But back to Wu-Tang. Iron Flag followed The W, but didn’t sit well with fans due to its light crossover vibe. Around this time, Method Man began his acting career, starring in the stoner comedy How High alongside Redman. (Fun fact: The film currently holds a dismal 27% rating on Rotten Tomatoes, but a 420% rating among stoners.)

By 2004, Wu-Tang Clan was wearing thin as a rap collective. U-God left the group claiming that RZA had hindered his success as a solo artist. The two ended up reconciling later on and Wu-Tang embarked on an unexpected European tour. Later that year, Ol’ Dirty Bastard collapsed in the recording studio and was pronounced dead just two days shy of his 36th birthday.

Following ODB’s death, the remaining members of Wu-Tang Clan released another round of solo albums, but have yet to release another collective studio album.

But Why Wu-Tang Clan?
They may or may not be celebrating their 20th anniversary next year with a sixth studio album. According to an interview with Ghostface Killah last year, the album was slated for release by May of this year. That didn’t happen. So then GZA told us that the album would probably never happen. But then RZA said the album would probably drop next year. I don’t even know what to believe anymore. Let’s just go with next year or never.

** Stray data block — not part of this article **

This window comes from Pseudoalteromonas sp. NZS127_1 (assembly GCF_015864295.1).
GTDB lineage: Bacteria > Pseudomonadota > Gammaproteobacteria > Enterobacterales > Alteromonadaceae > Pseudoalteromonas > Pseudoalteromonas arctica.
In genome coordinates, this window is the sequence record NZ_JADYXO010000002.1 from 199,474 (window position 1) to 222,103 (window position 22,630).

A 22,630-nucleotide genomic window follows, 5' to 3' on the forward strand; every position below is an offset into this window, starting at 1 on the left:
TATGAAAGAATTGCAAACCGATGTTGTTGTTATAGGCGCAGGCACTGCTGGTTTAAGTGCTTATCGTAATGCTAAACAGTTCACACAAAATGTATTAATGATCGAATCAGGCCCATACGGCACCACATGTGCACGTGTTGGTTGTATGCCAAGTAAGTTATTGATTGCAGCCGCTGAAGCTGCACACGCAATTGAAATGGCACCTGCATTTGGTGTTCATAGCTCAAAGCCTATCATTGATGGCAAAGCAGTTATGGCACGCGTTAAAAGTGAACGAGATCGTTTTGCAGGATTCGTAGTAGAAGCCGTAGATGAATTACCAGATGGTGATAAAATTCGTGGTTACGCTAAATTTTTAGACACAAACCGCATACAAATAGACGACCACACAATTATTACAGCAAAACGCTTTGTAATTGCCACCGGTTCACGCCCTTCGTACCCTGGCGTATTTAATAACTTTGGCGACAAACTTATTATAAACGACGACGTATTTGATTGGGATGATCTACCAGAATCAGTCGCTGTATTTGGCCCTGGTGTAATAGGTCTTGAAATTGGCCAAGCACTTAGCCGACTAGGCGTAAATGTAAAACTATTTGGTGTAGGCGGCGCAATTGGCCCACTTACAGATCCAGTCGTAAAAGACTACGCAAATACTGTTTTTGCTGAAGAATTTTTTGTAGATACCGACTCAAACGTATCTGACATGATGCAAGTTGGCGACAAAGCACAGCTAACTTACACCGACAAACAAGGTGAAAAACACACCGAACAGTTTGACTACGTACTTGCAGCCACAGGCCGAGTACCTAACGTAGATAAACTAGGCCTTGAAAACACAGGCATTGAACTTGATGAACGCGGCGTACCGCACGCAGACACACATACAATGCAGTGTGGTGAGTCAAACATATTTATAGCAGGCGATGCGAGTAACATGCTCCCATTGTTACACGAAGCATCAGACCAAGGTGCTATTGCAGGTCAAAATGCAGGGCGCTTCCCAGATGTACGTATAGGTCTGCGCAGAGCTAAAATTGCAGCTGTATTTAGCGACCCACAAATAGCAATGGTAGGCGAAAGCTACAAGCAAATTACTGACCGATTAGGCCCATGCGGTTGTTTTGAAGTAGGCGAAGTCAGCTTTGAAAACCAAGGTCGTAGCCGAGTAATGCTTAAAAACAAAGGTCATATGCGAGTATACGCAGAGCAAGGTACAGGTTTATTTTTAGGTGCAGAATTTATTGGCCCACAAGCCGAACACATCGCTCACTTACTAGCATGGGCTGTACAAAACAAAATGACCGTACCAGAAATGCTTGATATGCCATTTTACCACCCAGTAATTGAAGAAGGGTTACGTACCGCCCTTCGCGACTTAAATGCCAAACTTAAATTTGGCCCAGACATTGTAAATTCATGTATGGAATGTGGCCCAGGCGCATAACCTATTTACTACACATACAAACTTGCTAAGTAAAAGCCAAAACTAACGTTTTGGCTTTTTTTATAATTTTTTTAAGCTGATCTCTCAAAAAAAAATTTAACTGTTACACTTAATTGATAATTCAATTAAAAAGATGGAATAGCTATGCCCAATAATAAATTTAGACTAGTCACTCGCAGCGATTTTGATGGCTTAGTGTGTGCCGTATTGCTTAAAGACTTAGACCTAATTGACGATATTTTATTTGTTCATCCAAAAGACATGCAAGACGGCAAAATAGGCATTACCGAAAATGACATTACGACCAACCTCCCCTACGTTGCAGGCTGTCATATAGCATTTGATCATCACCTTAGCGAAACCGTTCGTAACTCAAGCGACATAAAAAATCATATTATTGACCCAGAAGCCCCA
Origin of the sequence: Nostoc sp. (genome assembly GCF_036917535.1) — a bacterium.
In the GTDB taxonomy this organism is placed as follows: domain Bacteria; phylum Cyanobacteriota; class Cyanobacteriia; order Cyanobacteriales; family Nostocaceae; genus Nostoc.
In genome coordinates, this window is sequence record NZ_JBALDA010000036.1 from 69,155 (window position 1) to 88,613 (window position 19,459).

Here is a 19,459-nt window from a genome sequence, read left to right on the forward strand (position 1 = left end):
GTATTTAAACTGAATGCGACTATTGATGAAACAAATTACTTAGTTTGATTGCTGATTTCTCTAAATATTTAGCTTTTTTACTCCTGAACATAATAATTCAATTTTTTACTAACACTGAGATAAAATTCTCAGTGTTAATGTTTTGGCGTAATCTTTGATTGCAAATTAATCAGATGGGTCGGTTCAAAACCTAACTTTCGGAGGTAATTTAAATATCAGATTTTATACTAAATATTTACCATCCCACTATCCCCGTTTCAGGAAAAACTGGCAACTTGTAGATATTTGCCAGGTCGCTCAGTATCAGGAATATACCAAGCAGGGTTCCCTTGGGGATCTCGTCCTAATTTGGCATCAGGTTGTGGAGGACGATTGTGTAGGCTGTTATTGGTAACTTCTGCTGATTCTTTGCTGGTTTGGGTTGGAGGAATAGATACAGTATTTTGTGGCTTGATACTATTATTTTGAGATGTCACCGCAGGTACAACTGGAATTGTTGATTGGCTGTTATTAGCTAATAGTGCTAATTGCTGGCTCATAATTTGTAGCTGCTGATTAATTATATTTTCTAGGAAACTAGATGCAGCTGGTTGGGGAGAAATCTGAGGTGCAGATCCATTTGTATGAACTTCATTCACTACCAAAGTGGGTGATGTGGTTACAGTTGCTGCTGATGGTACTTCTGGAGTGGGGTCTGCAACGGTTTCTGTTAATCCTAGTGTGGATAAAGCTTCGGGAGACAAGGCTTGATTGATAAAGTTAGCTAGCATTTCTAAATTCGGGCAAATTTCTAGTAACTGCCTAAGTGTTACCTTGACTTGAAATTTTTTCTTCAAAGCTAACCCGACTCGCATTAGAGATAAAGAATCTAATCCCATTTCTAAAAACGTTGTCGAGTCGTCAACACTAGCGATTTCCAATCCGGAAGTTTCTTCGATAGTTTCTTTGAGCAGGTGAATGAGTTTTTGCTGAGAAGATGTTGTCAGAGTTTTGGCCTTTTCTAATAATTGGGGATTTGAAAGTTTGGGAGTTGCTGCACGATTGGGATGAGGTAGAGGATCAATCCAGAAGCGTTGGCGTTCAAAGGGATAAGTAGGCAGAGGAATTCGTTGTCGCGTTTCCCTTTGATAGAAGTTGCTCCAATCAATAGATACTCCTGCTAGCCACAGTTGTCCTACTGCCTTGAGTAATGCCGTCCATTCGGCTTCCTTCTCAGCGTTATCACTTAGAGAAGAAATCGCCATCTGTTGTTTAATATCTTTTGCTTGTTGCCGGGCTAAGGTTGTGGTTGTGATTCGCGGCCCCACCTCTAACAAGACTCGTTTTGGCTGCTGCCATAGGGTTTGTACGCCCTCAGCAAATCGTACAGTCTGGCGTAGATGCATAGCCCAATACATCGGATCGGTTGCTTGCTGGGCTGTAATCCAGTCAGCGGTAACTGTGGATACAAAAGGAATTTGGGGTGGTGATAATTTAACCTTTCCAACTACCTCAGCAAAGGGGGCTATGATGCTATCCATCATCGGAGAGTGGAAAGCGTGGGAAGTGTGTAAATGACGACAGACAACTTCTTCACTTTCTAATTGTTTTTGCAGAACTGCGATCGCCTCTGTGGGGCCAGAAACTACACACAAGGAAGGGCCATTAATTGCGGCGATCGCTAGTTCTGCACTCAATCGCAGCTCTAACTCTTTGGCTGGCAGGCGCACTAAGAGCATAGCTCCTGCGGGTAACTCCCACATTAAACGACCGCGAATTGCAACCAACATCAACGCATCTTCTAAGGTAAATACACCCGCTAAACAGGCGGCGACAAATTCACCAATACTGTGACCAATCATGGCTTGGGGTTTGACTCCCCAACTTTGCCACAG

What Does Sam Think?
I really dig ‘90s rap and hip-hop, but I am in no way an expert. So why do I like Wu-Tang Clan?

I really can’t give you a coherent answer to this question. I always feel a need to explain myself when I admit to liking a rap group/artist, which is kind of ridiculous. Yeah, I’m really into rock music in general, but that doesn’t mean it’s all I listen to. But I digress. Rap artists of the late ‘80s and early to mid-‘90s definitely had something to say. That time period is usually referred to as “The Golden Age of Hip-Hop” for a reason. Acts like Wu-Tang Clan weren’t afraid to be political or aggressive. This isn’t your mommy and daddy’s hip-hop; this is the real shit.

There’s something about the grittiness of this group that really appeals to me. I can probably trace that interest back to my punk rock roots. Punk is all about channeling this rage you feel into an aggressive statement. It’s a slap in the face, and that’s kind of what rap groups like Wu-Tang Clan, or even N.W.A., were all about. Yeah, you can find the odd song about “bitches and hoes” in their discographies, but the majority of the songs deal with subjects like racism, classism and the occasional drug war.

I’m not going to pretend that I can relate to Wu-Tang songs. I’m a white girl going to college in the Midwest. I’m definitely not in this group’s key demographic. But in recent years, white college kids have become a key demographic in rap music. Think about Odd Future (arguably the modern day equivalent of Wu-Tang). That group is successful because it has such a diverse fanbase. It’s kind of baffling when you really think about it.

So let me end this entry by asking you, the reader, why you like rap music and why you think Wu-Tang Clan “ain’t nuthin’ ta fuck wit.”

-- Sam Boyer, reporting from the ‘90s.